>>> Program           Speedup
>>> 471.omnetpp       16.03%
>>> 473.astar          5.00%
>>> 483.xalancbmk     58.57%
>>> 444.namd          -0.90%
>>> 447.dealII        60.47%
>>> 450.soplex         8.20%
>>> 453.povray        11.34%
>>> 252.eon           35.33%
>>> -------------------------
>>> Geomean           21.01%
>>> 3.3 Statistics of LLVM profiles for SPEC2006 C/C++ programs
>>> We also collect some statistic of the profiles generated by FE based
>>> instrumentation and late instrumentation, namely, the following information:
>>>    1. the number of functions that being instrumented,
>>>    2. the result profile file size,
>>>    3. the sum of raw count values that was mentioned earlier -- we used
>>> it to measure the efficiency of the instrumentation.
>>> Next table shows the ratios of the each metrics by late instrumentation
>>> for the C++ programs, with FE based instrumentation as the base : column (1)
>>> shows the ratios of instrumented functions; column (2) shows the ratios of
>>> the profile file size; column (3) shows the ratios of the sum of raw count
>>> values.
>>>                 (1)       (2)       (3)
>>> 471.omnetpp    85.36%   110.26%    46.52%
>>> 473.astar      64.86%    72.72%    63.13%
>>> 483.xalancbmk  51.83%    56.11%    35.77%
>>> 444.namd       75.36%    82.82%    85.77%
>>> 447.dealII     43.42%    46.46%    26.75%
>>> 450.soplex     71.80%    87.54%    51.19%
>>> 453.povray     78.68%    83.57%    64.37%
>>> 252.eon        72.06%    91.22%    30.02%
>>> ----------------------------------------
>>> Geomean        66.50%    76.36%    47.01%
>>> For FE based instrumentation, profile count variables generated for the
>>> dead functions will not be removed (like __llvm_prf_names, __llvm_prf_data,
>>> and __llvm_prf_cnts) from the data/text segment, nor in the result profile.
>>> There is a recent patch that removes these unused data for COMDAT functions,
>>> but that patch won’t touch regular functions. This is the main reason for
>>> the larger number of instrumented functions and larger profile file size for
>>> the FE based instrumentation. The reduction of the sum of raw count values
>>> is mainly due to the elimination of redundant profile updates enabled by the
>>> pre-inlining.
>>> For C programs, we observe similar improvement in the profile size
>>> (geomean ratio of 73.75%) and smaller improvement in the number of
>>> instrumented functions (geomean ratio of 87.49%) and the sum of raw count
>>> values (geomean of 82.76%).
>>> 3.4 LLVM instrumentations runtime performance for Google internal C/C++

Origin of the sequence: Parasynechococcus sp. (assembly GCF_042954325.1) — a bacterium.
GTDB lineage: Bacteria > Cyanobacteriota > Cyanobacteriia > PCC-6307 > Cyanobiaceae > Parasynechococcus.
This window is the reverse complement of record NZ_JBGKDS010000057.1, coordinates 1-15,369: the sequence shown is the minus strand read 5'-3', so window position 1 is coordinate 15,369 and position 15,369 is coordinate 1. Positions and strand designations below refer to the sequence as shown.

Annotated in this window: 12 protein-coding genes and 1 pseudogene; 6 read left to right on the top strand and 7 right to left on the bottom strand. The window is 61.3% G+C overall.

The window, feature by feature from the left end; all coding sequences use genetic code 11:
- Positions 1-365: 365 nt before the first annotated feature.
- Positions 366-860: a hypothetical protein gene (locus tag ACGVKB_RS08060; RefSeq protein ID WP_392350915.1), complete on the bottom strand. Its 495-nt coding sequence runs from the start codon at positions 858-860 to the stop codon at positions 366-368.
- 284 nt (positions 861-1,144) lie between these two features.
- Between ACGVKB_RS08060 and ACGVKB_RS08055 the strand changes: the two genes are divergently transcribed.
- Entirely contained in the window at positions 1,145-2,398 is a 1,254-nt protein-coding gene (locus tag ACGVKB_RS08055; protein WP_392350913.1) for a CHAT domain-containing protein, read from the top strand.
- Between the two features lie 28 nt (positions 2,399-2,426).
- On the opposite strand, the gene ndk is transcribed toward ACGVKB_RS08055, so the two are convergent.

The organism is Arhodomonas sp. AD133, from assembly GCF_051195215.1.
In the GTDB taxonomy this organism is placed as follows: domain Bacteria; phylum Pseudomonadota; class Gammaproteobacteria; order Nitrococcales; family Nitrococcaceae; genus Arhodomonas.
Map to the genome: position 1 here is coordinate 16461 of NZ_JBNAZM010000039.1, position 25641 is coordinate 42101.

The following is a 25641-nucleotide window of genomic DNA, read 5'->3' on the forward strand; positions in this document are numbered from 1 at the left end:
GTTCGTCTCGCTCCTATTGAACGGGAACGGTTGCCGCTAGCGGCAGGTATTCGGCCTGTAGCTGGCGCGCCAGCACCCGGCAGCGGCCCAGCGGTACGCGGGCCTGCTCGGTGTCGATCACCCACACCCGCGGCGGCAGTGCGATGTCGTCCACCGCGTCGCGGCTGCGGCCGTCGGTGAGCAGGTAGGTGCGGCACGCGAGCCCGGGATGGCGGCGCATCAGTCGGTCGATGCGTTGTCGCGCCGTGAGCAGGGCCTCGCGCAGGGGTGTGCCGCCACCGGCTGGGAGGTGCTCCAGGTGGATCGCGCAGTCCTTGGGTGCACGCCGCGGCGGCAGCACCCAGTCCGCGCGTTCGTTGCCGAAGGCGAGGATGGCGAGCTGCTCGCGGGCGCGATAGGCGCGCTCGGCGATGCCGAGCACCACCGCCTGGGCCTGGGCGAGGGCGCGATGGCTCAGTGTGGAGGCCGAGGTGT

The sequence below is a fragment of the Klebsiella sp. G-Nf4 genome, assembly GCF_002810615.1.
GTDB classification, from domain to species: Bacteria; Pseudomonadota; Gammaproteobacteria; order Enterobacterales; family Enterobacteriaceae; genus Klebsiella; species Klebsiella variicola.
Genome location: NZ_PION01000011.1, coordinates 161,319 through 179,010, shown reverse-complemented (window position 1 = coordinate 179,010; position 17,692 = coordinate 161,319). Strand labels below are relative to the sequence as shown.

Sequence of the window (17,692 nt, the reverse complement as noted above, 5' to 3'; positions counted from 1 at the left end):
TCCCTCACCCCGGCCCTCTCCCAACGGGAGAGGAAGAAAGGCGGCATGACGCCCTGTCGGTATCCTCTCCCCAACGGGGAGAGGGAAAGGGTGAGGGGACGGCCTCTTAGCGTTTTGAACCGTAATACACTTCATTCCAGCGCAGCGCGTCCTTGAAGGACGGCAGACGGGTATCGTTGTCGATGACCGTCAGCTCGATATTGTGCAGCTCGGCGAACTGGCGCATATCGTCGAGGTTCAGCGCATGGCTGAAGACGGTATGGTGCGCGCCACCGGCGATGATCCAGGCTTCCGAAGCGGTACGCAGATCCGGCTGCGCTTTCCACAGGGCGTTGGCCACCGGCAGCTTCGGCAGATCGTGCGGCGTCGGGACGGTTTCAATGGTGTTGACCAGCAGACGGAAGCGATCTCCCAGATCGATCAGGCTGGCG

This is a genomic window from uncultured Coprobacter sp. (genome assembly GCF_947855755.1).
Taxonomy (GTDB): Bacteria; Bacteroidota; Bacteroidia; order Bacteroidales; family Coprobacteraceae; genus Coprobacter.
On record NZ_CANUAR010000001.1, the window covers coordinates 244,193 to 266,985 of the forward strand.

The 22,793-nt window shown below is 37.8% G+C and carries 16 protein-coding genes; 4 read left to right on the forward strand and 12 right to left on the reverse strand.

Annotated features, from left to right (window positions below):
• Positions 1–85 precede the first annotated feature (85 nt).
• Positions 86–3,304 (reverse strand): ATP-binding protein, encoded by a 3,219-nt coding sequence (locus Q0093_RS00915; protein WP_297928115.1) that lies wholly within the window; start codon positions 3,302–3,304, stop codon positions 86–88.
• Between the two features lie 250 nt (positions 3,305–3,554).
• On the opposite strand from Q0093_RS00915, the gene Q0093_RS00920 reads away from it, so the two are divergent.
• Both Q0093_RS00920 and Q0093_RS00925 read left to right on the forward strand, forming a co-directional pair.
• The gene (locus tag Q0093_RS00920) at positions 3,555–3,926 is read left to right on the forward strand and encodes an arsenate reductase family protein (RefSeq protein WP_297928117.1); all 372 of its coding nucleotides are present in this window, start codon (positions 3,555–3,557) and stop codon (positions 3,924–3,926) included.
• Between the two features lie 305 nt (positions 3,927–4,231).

>>> benchmarks
>>> We also use Google internal benchmarks (mostly typical C++ applications)
>>> to measure the relative performance b/w FE based instrumentation and late
>>> instrumentation.  The following table shows the speedup of late
>>> instrumentation vs FE based instrumentation. Note that C++benchmark01 is a
>>> very large multi-threaded C++ program. Late instrumentation sees 4x speedup.
>>> Larger than 3x speedups are also seen in many other programs.
>>> C++_bencharmk01    416.98%
>>> C++_bencharmk02      6.29%
>>> C++_bencharmk03     22.39%
>>> C++_bencharmk04     28.05%
>>> C++_bencharmk05      2.00%
>>> C++_bencharmk06    675.89%
>>> C++_bencharmk07    359.19%
>>> C++_bencharmk08    395.03%
>>> C_bencharmk09       15.11%
>>> C_bencharmk10        5.47%
>>> C++_bencharmk11      5.73%
>>> C++_bencharmk12      2.31%
>>> C++_bencharmk13     87.73%
>>> C++_bencharmk14      7.22%
>>> C_bencharmk15       -0.51%
>>> C++_bencharmk16     59.15%
>>> C++_bencharmk17    358.82%
>>> C++_bencharmk18    861.36%
>>> C++_bencharmk19     29.62%
>>> C++_bencharmk20     11.82%
>>> C_bencharmk21        0.53%
>>> C++_bencharmk22     43.10%
>>> ---------------------------
>>> Geomean             83.03%
>>> 3.5 Statistics of LLVM profiles for Google internal benchmarks
>>> The following shows the profile statics using Google internal benchmarks.
>>>                          (1)       (2)       (3)
>>> C++_bencharmk01         36.84%    40.29%     2.32%
>>> C++_bencharmk02         39.20%    40.49%    42.39%
>>> C++_bencharmk03         39.37%    40.65%    23.24%
>>> C++_bencharmk04         39.13%    40.68%    17.70%
>>> C++_bencharmk05         36.58%    38.27%    51.08%
>>> C++_bencharmk06         29.50%    27.87%     2.87%
>>> C++_bencharmk07         29.50%    27.87%     1.73%
>>> C++_bencharmk08         29.50%    27.87%     4.17%
>>> C_bencharmk09           53.95%    68.00%    11.18%
>>> C_bencharmk10           53.95%    68.00%    31.74%
>>> C++_bencharmk11         36.40%    37.07%    46.12%
>>> C++_bencharmk12         38.44%    41.90%    73.59%
>>> C++_bencharmk13         39.28%    42.72%    29.56%
>>> C++_bencharmk14         38.59%    42.20%    13.42%
>>> C_bencharmk15           57.45%    48.50%    66.99%
>>> C++_bencharmk16         36.86%    42.18%    16.53%
>>> C++_bencharmk17         37.82%    39.77%    13.68%
>>> C++_bencharmk18         37.82%    39.77%     7.96%
>>> C++_bencharmk19         37.52%    40.46%     1.85%
>>> C++_bencharmk20         32.37%    30.44%    19.69%
>>> C_bencharmk21           37.63%    40.42%    88.81%
>>> C++_bencharmk22         36.28%    36.92%    21.62%
>>> --------------------------------------------------